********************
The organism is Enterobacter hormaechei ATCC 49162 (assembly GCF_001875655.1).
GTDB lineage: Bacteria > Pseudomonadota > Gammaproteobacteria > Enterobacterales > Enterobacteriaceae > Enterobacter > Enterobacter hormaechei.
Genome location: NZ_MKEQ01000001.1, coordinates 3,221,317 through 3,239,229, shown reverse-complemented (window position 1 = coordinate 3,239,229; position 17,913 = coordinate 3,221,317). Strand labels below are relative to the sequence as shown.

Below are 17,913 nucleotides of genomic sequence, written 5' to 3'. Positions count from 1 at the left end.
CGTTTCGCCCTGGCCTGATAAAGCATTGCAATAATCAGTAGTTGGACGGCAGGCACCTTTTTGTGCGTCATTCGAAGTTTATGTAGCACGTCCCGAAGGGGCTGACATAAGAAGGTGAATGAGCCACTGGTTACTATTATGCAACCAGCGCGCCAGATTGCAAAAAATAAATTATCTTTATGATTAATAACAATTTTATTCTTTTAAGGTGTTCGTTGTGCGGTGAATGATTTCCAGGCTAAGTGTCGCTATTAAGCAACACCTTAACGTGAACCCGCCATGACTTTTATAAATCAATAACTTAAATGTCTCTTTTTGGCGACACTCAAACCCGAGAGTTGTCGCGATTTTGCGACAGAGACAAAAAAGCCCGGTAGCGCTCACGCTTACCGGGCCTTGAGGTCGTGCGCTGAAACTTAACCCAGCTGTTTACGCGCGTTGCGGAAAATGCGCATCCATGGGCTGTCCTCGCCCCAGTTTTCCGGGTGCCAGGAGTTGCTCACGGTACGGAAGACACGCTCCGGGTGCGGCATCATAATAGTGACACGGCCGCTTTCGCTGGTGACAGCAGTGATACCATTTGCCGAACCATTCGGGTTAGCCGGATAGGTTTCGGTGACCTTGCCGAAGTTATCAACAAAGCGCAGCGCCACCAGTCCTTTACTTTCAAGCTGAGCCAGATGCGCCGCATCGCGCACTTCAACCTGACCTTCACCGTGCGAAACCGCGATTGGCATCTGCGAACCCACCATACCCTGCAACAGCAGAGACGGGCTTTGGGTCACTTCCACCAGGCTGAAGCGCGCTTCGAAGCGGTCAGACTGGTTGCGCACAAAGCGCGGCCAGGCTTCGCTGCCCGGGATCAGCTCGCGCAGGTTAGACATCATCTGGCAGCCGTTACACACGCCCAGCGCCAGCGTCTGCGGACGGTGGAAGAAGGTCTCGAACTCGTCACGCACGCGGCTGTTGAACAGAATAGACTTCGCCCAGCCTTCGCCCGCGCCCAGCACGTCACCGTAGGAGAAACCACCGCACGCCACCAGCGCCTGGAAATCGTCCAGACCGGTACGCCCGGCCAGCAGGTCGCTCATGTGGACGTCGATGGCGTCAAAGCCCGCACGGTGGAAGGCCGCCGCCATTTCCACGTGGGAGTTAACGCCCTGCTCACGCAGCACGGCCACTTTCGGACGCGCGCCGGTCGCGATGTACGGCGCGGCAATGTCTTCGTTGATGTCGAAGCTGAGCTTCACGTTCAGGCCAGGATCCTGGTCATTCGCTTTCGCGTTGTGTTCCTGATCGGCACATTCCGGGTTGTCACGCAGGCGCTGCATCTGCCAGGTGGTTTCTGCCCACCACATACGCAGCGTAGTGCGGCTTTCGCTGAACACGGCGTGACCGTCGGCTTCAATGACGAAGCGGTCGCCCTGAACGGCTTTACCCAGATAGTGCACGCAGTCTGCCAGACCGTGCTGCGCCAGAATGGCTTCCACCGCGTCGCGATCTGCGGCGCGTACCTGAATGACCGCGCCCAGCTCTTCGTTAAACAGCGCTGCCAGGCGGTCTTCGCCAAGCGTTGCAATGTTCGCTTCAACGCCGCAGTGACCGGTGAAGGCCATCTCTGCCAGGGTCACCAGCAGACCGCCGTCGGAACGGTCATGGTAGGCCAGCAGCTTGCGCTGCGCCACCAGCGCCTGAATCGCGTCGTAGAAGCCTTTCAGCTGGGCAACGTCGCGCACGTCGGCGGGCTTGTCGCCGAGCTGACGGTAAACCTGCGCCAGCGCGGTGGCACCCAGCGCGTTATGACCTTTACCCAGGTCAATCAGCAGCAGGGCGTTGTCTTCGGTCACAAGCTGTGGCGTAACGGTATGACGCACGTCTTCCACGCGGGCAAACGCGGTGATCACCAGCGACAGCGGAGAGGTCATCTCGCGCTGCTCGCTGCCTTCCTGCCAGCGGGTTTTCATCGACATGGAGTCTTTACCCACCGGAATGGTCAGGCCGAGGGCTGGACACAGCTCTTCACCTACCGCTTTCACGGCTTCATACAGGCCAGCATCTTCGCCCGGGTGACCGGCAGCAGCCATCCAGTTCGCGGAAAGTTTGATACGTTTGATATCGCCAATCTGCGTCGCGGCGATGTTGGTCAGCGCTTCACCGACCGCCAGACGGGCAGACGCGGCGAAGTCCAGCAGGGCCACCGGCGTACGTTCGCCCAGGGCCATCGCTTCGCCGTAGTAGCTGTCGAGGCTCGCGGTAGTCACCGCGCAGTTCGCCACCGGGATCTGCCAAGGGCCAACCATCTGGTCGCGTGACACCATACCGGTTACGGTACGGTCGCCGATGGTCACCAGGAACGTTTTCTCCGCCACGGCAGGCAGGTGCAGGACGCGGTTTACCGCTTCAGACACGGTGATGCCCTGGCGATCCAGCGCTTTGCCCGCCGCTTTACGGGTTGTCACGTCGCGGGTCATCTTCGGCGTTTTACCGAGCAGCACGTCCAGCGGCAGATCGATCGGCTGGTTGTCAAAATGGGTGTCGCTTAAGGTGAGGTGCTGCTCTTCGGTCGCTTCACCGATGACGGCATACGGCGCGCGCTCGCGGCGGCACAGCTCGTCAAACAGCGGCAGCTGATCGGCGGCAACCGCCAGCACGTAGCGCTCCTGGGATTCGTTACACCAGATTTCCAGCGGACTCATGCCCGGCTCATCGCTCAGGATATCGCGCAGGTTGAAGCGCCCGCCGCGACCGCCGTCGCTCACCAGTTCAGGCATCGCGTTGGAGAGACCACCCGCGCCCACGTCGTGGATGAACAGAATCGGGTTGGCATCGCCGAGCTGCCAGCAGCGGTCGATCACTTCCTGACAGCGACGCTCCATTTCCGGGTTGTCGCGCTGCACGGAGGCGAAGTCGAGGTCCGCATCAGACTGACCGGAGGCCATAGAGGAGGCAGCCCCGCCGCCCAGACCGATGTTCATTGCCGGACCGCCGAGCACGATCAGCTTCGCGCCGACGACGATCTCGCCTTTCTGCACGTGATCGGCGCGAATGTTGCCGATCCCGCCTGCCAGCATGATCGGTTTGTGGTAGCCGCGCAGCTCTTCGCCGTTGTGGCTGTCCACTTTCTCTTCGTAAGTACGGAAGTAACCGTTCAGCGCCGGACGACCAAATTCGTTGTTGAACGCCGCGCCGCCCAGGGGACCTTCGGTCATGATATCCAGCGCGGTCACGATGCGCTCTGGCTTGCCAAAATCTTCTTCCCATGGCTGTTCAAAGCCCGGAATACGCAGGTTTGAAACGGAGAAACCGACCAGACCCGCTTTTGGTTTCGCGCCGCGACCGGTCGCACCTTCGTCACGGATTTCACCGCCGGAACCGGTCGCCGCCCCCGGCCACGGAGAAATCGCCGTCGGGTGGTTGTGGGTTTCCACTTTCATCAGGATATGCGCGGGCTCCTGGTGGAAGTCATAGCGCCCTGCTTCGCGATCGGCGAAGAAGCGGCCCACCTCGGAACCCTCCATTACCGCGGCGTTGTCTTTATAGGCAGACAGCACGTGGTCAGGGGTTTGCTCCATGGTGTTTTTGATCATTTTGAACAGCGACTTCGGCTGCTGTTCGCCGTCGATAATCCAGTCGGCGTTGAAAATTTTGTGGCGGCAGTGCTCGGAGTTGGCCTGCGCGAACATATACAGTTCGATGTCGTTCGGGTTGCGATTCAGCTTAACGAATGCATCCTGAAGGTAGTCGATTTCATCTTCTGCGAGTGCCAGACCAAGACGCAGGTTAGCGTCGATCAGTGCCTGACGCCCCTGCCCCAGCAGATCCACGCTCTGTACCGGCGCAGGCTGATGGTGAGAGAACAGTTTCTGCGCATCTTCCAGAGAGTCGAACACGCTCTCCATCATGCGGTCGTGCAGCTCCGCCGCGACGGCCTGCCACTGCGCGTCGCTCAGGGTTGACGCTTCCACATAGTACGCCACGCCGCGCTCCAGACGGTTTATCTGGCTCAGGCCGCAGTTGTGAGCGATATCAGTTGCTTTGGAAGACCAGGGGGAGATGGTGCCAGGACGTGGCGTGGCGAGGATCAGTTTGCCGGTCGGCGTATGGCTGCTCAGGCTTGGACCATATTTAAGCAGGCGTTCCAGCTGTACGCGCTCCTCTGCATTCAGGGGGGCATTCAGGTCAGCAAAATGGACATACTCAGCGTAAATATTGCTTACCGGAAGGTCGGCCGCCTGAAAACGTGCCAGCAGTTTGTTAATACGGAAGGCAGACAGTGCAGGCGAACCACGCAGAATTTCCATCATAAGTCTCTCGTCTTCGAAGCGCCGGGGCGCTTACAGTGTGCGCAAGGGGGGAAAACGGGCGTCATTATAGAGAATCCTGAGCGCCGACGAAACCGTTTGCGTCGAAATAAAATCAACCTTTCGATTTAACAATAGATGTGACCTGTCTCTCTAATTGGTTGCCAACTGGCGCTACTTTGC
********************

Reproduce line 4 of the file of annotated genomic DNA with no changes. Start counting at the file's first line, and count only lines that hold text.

Below are 17,913 nucleotides of genomic sequence, written 5' to 3'. Positions count from 1 at the left end.